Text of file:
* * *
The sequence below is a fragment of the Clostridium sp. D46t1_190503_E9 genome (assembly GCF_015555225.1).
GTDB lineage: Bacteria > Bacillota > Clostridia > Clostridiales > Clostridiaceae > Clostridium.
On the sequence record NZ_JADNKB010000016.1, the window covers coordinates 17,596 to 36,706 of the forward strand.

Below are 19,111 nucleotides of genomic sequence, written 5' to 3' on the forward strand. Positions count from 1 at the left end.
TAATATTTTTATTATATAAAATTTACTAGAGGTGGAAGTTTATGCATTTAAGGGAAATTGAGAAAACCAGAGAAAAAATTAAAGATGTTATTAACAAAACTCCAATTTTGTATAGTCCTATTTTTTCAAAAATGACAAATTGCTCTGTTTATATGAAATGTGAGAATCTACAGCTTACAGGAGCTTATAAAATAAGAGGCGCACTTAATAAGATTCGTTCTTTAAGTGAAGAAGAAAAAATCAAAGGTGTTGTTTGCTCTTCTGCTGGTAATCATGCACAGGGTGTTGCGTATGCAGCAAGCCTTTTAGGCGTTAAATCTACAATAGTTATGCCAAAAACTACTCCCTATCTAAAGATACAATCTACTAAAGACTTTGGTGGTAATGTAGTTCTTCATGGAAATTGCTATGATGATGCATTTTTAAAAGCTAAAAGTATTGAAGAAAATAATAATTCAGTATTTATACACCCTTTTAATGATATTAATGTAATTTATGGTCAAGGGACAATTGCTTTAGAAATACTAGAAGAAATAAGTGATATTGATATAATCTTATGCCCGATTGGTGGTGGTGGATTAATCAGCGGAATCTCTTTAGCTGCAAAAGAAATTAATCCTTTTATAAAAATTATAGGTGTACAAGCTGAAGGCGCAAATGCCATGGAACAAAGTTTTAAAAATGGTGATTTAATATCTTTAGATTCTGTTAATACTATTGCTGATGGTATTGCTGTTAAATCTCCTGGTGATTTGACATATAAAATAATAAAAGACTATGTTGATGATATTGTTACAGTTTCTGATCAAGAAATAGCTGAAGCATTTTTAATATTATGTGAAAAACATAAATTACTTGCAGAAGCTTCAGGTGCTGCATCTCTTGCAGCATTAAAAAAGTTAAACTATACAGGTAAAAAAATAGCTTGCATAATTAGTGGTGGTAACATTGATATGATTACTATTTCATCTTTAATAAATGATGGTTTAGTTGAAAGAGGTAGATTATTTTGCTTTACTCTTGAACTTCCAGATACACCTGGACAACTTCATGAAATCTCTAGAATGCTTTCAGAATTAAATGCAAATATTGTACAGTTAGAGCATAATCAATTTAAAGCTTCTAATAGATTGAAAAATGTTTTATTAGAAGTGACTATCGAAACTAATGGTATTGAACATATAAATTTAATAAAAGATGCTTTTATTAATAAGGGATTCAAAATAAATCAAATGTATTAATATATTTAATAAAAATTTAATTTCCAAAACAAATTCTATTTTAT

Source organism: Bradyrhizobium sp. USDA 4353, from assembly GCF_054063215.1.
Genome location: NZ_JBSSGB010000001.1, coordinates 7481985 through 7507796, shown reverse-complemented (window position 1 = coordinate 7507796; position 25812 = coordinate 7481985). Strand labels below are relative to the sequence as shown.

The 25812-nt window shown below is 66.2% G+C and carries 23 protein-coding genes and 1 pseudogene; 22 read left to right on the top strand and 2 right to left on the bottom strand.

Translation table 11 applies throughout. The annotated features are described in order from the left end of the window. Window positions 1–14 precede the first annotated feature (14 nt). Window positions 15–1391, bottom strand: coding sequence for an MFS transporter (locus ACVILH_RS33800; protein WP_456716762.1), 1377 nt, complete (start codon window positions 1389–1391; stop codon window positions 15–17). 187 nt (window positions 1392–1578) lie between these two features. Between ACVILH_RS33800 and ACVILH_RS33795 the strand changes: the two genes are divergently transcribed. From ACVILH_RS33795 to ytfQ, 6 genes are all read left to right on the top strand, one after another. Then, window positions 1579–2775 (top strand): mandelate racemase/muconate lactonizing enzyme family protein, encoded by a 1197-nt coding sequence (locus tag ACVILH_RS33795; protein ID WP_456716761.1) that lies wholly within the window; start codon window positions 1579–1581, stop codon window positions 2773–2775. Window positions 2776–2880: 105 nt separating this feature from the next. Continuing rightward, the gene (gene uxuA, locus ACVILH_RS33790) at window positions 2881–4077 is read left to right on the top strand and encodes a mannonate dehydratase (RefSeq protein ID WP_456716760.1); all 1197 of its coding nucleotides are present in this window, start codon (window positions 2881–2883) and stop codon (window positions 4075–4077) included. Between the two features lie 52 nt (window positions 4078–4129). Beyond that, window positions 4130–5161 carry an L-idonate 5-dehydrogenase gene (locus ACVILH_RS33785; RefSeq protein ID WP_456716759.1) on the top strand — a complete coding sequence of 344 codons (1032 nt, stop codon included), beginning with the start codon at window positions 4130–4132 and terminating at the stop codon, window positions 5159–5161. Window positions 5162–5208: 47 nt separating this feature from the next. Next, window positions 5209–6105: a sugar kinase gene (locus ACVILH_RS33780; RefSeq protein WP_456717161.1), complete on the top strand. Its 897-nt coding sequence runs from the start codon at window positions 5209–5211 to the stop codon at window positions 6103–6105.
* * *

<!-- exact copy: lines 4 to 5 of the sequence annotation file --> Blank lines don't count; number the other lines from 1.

Below are 19,111 nucleotides of genomic sequence, written 5' to 3' on the forward strand. Positions count from 1 at the left end.
TAATATTTTTATTATATAAAATTTACTAGAGGTGGAAGTTTATGCATTTAAGGGAAATTGAGAAAACCAGAGAAAAAATTAAAGATGTTATTAACAAAACTCCAATTTTGTATAGTCCTATTTTTTCAAAAATGACAAATTGCTCTGTTTATATGAAATGTGAGAATCTACAGCTTACAGGAGCTTATAAAATAAGAGGCGCACTTAATAAGATTCGTTCTTTAAGTGAAGAAGAAAAAATCAAAGGTGTTGTTTGCTCTTCTGCTGGTAATCATGCACAGGGTGTTGCGTATGCAGCAAGCCTTTTAGGCGTTAAATCTACAATAGTTATGCCAAAAACTACTCCCTATCTAAAGATACAATCTACTAAAGACTTTGGTGGTAATGTAGTTCTTCATGGAAATTGCTATGATGATGCATTTTTAAAAGCTAAAAGTATTGAAGAAAATAATAATTCAGTATTTATACACCCTTTTAATGATATTAATGTAATTTATGGTCAAGGGACAATTGCTTTAGAAATACTAGAAGAAATAAGTGATATTGATATAATCTTATGCCCGATTGGTGGTGGTGGATTAATCAGCGGAATCTCTTTAGCTGCAAAAGAAATTAATCCTTTTATAAAAATTATAGGTGTACAAGCTGAAGGCGCAAATGCCATGGAACAAAGTTTTAAAAATGGTGATTTAATATCTTTAGATTCTGTTAATACTATTGCTGATGGTATTGCTGTTAAATCTCCTGGTGATTTGACATATAAAATAATAAAAGACTATGTTGATGATATTGTTACAGTTTCTGATCAAGAAATAGCTGAAGCATTTTTAATATTATGTGAAAAACATAAATTACTTGCAGAAGCTTCAGGTGCTGCATCTCTTGCAGCATTAAAAAAGTTAAACTATACAGGTAAAAAAATAGCTTGCATAATTAGTGGTGGTAACATTGATATGATTACTATTTCATCTTTAATAAATGATGGTTTAGTTGAAAGAGGTAGATTATTTTGCTTTACTCTTGAACTTCCAGATACACCTGGACAACTTCATGAAATCTCTAGAATGCTTTCAGAATTAAATGCAAATATTGTACAGTTAGAGCATAATCAATTTAAAGCTTCTAATAGATTGAAAAATGTTTTATTAGAAGTGACTATCGAAACTAATGGTATTGAACATATAAATTTAATAAAAGATGCTTTTATTAATAAGGGATTCAAAATAAATCAAATGTATTAATATATTTAATAAAAATTTAATTTCCAAAACAAATTCTATTTTAT